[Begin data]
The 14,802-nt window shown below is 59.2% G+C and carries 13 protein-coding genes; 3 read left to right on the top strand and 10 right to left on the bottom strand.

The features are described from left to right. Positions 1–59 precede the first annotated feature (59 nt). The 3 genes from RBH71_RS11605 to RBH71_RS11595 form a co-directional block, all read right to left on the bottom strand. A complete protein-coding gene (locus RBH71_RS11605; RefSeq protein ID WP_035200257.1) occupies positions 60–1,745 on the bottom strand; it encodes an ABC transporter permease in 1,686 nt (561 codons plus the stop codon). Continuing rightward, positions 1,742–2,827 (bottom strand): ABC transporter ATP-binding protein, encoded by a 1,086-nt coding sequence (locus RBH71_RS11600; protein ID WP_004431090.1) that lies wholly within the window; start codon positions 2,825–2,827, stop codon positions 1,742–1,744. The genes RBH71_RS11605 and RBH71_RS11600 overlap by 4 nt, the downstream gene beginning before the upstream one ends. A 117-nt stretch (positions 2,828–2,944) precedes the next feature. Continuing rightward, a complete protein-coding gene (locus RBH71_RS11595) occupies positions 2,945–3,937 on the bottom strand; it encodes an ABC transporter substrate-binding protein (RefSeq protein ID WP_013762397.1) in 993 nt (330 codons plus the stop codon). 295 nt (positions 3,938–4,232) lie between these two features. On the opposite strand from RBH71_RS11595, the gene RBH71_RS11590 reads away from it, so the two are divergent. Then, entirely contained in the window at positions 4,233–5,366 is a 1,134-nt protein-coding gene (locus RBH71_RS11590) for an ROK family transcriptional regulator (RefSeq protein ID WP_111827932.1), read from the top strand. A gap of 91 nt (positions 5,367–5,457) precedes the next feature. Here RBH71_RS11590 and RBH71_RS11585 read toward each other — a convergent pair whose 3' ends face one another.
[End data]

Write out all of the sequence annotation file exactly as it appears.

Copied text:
The 14,802-nt window shown below is 59.2% G+C and carries 13 protein-coding genes; 3 read left to right on the top strand and 10 right to left on the bottom strand.

The features are described from left to right. Positions 1–59 precede the first annotated feature (59 nt). The 3 genes from RBH71_RS11605 to RBH71_RS11595 form a co-directional block, all read right to left on the bottom strand. A complete protein-coding gene (locus RBH71_RS11605; RefSeq protein ID WP_035200257.1) occupies positions 60–1,745 on the bottom strand; it encodes an ABC transporter permease in 1,686 nt (561 codons plus the stop codon). Continuing rightward, positions 1,742–2,827 (bottom strand): ABC transporter ATP-binding protein, encoded by a 1,086-nt coding sequence (locus RBH71_RS11600; protein ID WP_004431090.1) that lies wholly within the window; start codon positions 2,825–2,827, stop codon positions 1,742–1,744. The genes RBH71_RS11605 and RBH71_RS11600 overlap by 4 nt, the downstream gene beginning before the upstream one ends. A 117-nt stretch (positions 2,828–2,944) precedes the next feature. Continuing rightward, a complete protein-coding gene (locus RBH71_RS11595) occupies positions 2,945–3,937 on the bottom strand; it encodes an ABC transporter substrate-binding protein (RefSeq protein ID WP_013762397.1) in 993 nt (330 codons plus the stop codon). 295 nt (positions 3,938–4,232) lie between these two features. On the opposite strand from RBH71_RS11595, the gene RBH71_RS11590 reads away from it, so the two are divergent. Then, entirely contained in the window at positions 4,233–5,366 is a 1,134-nt protein-coding gene (locus RBH71_RS11590) for an ROK family transcriptional regulator (RefSeq protein ID WP_111827932.1), read from the top strand. A gap of 91 nt (positions 5,367–5,457) precedes the next feature. Here RBH71_RS11590 and RBH71_RS11585 read toward each other — a convergent pair whose 3' ends face one another.